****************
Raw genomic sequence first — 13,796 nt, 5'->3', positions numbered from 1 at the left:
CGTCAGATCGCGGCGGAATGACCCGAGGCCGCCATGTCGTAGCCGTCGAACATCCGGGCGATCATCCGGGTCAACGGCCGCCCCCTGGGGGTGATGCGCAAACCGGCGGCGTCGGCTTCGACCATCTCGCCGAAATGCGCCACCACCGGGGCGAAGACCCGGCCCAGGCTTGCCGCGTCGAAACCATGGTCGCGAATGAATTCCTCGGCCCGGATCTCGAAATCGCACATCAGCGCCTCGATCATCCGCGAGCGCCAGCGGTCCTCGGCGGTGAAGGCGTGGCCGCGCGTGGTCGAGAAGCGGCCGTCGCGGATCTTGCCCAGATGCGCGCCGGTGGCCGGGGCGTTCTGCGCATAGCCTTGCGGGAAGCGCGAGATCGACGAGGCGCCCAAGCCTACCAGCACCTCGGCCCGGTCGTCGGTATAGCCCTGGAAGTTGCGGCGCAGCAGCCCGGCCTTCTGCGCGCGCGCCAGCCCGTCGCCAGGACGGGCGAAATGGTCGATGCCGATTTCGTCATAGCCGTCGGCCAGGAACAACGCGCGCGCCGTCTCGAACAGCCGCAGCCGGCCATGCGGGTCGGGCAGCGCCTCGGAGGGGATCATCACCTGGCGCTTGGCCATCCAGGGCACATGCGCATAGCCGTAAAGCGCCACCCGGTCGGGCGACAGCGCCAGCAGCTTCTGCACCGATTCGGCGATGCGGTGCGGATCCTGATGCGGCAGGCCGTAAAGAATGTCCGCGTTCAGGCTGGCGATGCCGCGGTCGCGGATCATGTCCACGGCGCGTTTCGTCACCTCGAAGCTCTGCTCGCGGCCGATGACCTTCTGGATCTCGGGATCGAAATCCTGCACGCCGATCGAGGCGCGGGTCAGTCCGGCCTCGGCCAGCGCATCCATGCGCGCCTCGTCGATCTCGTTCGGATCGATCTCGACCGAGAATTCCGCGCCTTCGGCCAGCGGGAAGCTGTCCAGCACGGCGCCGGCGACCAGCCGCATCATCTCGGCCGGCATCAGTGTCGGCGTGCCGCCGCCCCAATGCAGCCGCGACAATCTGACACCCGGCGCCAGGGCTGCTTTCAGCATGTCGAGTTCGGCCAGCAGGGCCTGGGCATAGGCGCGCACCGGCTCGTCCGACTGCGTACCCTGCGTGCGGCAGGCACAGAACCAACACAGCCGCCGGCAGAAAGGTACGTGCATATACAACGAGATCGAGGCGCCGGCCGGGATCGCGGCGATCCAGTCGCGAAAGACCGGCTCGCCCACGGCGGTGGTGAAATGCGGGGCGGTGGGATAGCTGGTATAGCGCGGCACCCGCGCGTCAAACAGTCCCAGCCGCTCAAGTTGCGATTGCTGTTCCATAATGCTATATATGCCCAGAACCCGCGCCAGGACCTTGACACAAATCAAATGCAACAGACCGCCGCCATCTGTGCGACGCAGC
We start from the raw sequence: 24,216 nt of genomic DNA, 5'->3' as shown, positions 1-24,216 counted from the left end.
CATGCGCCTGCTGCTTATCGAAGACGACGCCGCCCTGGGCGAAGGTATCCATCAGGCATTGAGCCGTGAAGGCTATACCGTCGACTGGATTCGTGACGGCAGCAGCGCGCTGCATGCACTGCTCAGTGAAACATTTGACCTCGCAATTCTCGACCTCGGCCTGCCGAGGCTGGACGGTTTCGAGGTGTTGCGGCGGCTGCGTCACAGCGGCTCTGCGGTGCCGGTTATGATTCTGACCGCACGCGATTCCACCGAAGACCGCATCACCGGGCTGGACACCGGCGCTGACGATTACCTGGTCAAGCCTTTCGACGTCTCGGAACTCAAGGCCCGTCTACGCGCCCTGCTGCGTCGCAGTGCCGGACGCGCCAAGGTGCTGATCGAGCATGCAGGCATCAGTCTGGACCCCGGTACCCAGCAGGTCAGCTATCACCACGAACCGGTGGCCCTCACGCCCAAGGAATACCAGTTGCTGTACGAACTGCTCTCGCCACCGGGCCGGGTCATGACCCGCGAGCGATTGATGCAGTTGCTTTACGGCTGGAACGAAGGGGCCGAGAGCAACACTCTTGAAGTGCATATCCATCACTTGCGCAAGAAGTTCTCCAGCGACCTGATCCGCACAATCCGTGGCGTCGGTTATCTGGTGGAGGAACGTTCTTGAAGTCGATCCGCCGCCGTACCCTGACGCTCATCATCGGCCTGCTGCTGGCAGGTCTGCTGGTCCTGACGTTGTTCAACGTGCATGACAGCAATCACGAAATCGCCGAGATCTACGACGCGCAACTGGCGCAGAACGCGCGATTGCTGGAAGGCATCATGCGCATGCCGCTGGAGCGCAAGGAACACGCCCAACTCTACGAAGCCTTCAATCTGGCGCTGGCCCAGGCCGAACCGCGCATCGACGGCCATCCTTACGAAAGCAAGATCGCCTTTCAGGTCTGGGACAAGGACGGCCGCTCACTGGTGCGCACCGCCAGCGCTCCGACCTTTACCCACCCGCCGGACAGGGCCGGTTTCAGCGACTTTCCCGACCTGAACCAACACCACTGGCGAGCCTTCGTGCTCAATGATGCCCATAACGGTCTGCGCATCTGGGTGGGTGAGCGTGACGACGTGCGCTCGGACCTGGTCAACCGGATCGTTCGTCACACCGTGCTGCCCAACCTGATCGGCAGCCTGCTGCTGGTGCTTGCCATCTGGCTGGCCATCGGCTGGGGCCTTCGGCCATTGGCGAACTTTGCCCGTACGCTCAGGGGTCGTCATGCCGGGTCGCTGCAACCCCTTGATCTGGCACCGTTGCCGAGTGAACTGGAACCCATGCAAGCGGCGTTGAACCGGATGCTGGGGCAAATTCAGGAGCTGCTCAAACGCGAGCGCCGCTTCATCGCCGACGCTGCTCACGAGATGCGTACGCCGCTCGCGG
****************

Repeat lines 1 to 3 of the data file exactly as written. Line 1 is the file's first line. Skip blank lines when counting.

Raw genomic sequence first — 13,796 nt, 5'->3', positions numbered from 1 at the left:
CGTCAGATCGCGGCGGAATGACCCGAGGCCGCCATGTCGTAGCCGTCGAACATCCGGGCGATCATCCGGGTCAACGGCCGCCCCCTGGGGGTGATGCGCAAACCGGCGGCGTCGGCTTCGACCATCTCGCCGAAATGCGCCACCACCGGGGCGAAGACCCGGCCCAGGCTTGCCGCGTCGAAACCATGGTCGCGAATGAATTCCTCGGCCCGGATCTCGAAATCGCACATCAGCGCCTCGATCATCCGCGAGCGCCAGCGGTCCTCGGCGGTGAAGGCGTGGCCGCGCGTGGTCGAGAAGCGGCCGTCGCGGATCTTGCCCAGATGCGCGCCGGTGGCCGGGGCGTTCTGCGCATAGCCTTGCGGGAAGCGCGAGATCGACGAGGCGCCCAAGCCTACCAGCACCTCGGCCCGGTCGTCGGTATAGCCCTGGAAGTTGCGGCGCAGCAGCCCGGCCTTCTGCGCGCGCGCCAGCCCGTCGCCAGGACGGGCGAAATGGTCGATGCCGATTTCGTCATAGCCGTCGGCCAGGAACAACGCGCGCGCCGTCTCGAACAGCCGCAGCCGGCCATGCGGGTCGGGCAGCGCCTCGGAGGGGATCATCACCTGGCGCTTGGCCATCCAGGGCACATGCGCATAGCCGTAAAGCGCCACCCGGTCGGGCGACAGCGCCAGCAGCTTCTGCACCGATTCGGCGATGCGGTGCGGATCCTGATGCGGCAGGCCGTAAAGAATGTCCGCGTTCAGGCTGGCGATGCCGCGGTCGCGGATCATGTCCACGGCGCGTTTCGTCACCTCGAAGCTCTGCTCGCGGCCGATGACCTTCTGGATCTCGGGATCGAAATCCTGCACGCCGATCGAGGCGCGGGTCAGTCCGGCCTCGGCCAGCGCATCCATGCGCGCCTCGTCGATCTCGTTCGGATCGATCTCGACCGAGAATTCCGCGCCTTCGGCCAGCGGGAAGCTGTCCAGCACGGCGCCGGCGACCAGCCGCATCATCTCGGCCGGCATCAGTGTCGGCGTGCCGCCGCCCCAATGCAGCCGCGACAATCTGACACCCGGCGCCAGGGCTGCTTTCAGCATGTCGAGTTCGGCCAGCAGGGCCTGGGCATAGGCGCGCACCGGCTCGTCCGACTGCGTACCCTGCGTGCGGCAGGCACAGAACCAACACAGCCGCCGGCAGAAAGGTACGTGCATATACAACGAGATCGAGGCGCCGGCCGGGATCGCGGCGATCCAGTCGCGAAAGACCGGCTCGCCCACGGCGGTGGTGAAATGCGGGGCGGTGGGATAGCTGGTATAGCGCGGCACCCGCGCGTCAAACAGTCCCAGCCGCTCAAGTTGCGATTGCTGTTCCATAATGCTATATATGCCCAGAACCCGCGCCAGGACCTTGACACAAATCAAATGCAACAGACCGCCGCCATCTGTGCGACGCAGC
We start from the raw sequence: 24,216 nt of genomic DNA, 5'->3' as shown, positions 1-24,216 counted from the left end.